Terry Frost 1915-2003

Provenance

Collection of the artist
The Estate of Terry Frost
Private Collection, UK

Exhibitions

2005, London, Osborne Samuel, Nine Abstract Artists Revisited: Robert Adams, Terry Frost, Adrian Heath, Anthony Hill, Roger Hilton, Kenneth Martin, Mary Martin, Victor Pasmore, William Scott, 10 March - 9 April 2005, unnumbered
Green and Straw is an abstract painting that alludes to the mood and horizons of a landscape. Terry Frost started to develop this practice after he settled in St Ives in 1946, responding to the landscape with suggestive outlines and a non-representational vocabulary that was distinctively his own. In 1954, he was made a Gregory Fellow in painting at Leeds University, one of several fellowships in the creative arts endowed by the publisher Eric Gregory with the intention of supporting modernist cultural activity. Frost remained in Yorkshire for three years, staying on to teach at Leeds School of Art after the fellowship in 1956. It was during this period that Frost made Green and Straw.

During his time in Yorkshire, Frost developed a distinctive, allusive style that was closely related to the landscape of the Yorkshire Dales near Leeds. The composition of the painting is structured vertically, with the picture plane divided by longitudinal parallel lines. There is a hint of mischief in Frost’s decision to suggest a landscape while eschewing the ‘landscape’ format, though this ‘portrait’ format later became characteristic of his work over the next few decades of his career. The painting also incorporates a subtle counter-rhythm to its strongly vertical organisation, and Frost has brushed his verticals with short, thick horizontal strokes. This contributes a lively element of surface interest to the work and demonstrates the artist’s nuanced attitude towards design, with the painting integrating different emphases of direction within its vertical structure.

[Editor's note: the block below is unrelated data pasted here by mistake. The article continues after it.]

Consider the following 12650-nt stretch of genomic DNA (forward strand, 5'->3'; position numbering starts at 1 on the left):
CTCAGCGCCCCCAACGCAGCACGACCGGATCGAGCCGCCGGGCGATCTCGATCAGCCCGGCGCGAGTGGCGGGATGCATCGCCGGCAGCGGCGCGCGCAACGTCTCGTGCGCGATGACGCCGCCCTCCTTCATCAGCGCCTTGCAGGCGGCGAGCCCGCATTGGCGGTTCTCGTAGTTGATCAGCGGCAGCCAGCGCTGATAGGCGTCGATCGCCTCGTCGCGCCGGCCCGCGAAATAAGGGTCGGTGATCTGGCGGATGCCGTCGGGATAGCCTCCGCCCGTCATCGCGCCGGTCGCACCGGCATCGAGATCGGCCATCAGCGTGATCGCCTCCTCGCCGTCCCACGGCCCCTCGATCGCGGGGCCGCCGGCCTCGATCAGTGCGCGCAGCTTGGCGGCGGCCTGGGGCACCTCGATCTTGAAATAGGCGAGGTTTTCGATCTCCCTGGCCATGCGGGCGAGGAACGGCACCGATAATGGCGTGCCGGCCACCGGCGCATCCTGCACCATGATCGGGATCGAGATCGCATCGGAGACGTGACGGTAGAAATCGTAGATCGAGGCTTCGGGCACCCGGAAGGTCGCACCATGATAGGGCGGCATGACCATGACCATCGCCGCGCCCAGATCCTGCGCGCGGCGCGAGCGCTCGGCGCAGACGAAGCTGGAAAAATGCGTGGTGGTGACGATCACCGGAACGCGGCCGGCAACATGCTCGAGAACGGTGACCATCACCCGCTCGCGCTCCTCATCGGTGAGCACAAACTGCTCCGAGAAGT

Another work from this period, Winter Landscape (1955, British Council Collection), shows the formal, landscape-oriented traits that Frost was developing at this time. Both works use the same compositional structure, with the picture surfaces being arranged around longitudinal parallel lines. As in Green and Straw, Winter Landscape uses soft crescent shapes spanning the breadth of the work, which suggest the gentle lines of the local scenery. In contrast to Winter Landscape, Green and Straw is a more focused translation of the Wolds landscape, with its single horizon line.

The relationship that Frost established between his work of art and the landscape was subtle and sophisticated. Speaking in relation to one of his Cornish landscapes just a year before he painted Green and Straw, Frost said: ‘The subject-matter is in fact the sensation evoked by the movements and the colour in the harbour. What I have painted is an arrangement of form and colour which evokes for me a similar feeling.’ (L. Alloway. ed. 1954. Nine Abstract Artists, their work and theory. London: Tiranti.) In the same way with Green and Straw, Frost has taken his experience of the Yorkshire Wolds, and made with it a painting of refined formal values.